I have gone into this in a little detail because one might have thought that, since Ms Wilson and her sons had been managing (however awkwardly) to live in the 11th floor flat at Century Tower for some months by September 2014, the less risky course for her, all things considered, might have been to accept the offer of the Thornton House flat while at the same time requesting a review of its suitability. That way, even if she lost the argument about suitability, she would still have had the benefit of a flat rather than losing her priority status in the quest for allocation of social housing. The case before us does not turn on any of this and we had no evidence to explain in detail how Ms Wilson came to make her choice. However, I think it would be desirable for the Council to review how it presents this choice between acceptance of offer plus review and rejection of offer plus review, and the consequences of each option, in its standard forms and any literature given to applicants for social housing.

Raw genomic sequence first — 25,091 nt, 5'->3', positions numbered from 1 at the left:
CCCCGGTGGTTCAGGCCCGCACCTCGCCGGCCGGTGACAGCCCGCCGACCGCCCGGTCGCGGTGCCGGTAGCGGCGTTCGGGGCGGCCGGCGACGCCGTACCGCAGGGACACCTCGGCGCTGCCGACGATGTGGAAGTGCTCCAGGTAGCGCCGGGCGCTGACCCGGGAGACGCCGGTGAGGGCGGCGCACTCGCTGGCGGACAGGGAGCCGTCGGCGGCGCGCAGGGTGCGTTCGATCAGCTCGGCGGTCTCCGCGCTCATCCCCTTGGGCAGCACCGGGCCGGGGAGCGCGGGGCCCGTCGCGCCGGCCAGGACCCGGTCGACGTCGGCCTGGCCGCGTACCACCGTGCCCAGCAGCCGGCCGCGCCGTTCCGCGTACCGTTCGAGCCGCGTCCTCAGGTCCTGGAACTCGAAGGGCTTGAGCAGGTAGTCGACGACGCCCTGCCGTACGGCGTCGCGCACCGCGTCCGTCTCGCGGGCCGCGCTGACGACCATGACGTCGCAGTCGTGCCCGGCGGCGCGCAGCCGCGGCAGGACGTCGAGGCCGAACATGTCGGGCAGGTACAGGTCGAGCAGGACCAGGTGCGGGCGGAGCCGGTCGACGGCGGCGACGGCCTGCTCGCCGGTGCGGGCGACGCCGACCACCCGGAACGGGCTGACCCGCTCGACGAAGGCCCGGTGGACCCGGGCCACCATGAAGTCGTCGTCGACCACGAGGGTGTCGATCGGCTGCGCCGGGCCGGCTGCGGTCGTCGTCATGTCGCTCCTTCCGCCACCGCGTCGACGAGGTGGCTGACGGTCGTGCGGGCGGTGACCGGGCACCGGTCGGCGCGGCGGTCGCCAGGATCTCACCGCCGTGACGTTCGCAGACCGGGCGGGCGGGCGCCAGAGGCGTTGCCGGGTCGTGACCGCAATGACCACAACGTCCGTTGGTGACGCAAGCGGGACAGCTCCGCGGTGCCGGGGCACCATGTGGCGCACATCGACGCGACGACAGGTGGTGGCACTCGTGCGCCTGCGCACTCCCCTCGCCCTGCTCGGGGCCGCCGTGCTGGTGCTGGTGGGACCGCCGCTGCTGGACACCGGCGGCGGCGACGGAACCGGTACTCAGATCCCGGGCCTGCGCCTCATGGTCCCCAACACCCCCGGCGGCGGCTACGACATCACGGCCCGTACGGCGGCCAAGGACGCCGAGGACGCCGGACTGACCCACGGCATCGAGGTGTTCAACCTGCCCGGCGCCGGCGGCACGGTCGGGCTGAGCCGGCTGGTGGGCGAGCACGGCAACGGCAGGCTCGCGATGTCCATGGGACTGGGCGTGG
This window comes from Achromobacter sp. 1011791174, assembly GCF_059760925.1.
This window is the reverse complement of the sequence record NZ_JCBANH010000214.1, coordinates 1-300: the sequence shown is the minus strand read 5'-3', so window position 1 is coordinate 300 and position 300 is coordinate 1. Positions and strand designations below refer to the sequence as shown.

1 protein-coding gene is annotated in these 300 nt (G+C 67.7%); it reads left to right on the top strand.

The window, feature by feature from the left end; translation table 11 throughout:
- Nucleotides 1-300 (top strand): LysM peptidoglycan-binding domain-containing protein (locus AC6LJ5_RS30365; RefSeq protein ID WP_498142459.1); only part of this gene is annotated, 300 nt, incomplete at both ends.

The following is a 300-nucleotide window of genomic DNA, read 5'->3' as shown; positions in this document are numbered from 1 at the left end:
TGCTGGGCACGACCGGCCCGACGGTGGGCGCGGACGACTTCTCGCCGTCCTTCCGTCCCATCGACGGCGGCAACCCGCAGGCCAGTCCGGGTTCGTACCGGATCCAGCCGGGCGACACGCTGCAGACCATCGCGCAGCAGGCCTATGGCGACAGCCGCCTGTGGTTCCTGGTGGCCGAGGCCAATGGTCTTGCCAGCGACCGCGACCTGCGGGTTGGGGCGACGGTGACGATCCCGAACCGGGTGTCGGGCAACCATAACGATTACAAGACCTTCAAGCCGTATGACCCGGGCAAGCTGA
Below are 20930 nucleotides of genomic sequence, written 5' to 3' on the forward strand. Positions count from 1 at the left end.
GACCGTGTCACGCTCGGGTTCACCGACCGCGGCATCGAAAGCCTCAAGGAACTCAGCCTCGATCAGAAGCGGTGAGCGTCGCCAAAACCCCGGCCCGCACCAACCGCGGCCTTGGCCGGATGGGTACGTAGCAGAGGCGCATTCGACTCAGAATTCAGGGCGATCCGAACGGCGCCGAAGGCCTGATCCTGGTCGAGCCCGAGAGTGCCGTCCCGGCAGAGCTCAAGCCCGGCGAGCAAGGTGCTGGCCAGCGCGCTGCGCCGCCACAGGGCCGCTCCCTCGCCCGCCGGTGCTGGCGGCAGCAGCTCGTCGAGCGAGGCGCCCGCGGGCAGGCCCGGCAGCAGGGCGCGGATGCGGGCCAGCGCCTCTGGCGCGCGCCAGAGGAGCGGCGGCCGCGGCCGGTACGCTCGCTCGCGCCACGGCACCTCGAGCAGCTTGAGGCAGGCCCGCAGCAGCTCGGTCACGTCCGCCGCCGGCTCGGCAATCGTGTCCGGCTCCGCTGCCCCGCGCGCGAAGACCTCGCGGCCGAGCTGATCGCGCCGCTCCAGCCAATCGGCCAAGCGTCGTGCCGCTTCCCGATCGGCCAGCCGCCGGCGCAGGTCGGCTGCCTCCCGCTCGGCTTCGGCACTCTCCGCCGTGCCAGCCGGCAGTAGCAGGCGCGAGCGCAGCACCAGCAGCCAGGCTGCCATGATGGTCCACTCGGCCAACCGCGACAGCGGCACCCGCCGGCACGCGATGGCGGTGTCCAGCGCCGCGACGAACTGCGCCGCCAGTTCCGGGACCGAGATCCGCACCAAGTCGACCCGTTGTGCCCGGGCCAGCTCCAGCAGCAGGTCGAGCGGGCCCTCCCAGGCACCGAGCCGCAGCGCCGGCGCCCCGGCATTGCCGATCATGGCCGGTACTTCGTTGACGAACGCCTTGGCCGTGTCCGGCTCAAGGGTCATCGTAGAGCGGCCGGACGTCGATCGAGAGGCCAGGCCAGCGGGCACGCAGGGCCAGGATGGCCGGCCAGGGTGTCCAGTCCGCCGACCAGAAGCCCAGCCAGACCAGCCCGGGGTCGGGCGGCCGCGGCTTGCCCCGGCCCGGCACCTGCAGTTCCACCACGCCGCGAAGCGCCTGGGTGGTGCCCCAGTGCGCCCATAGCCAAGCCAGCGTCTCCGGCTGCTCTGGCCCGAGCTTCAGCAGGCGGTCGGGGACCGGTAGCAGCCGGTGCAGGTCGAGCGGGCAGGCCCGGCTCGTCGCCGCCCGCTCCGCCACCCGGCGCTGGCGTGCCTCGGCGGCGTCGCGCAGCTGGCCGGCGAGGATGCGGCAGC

A concurring judgment also highlights this point. Where the decision at stake is so significant for the duty owed and the consequences for the homeless household, it is very important that the options – including acceptance with a review of suitability request – are set out very clearly for the homeless applicant.

About Giles Peaker

Giles Peaker is a solicitor and partner in the Housing and Public Law team at Anthony Gold Solicitors in South London. You can find him on Linkedin and on Twitter. Known as NL round these parts, and still is Nearly Legal on Google +.
Posted in Homeless, Housing law - All and tagged , , .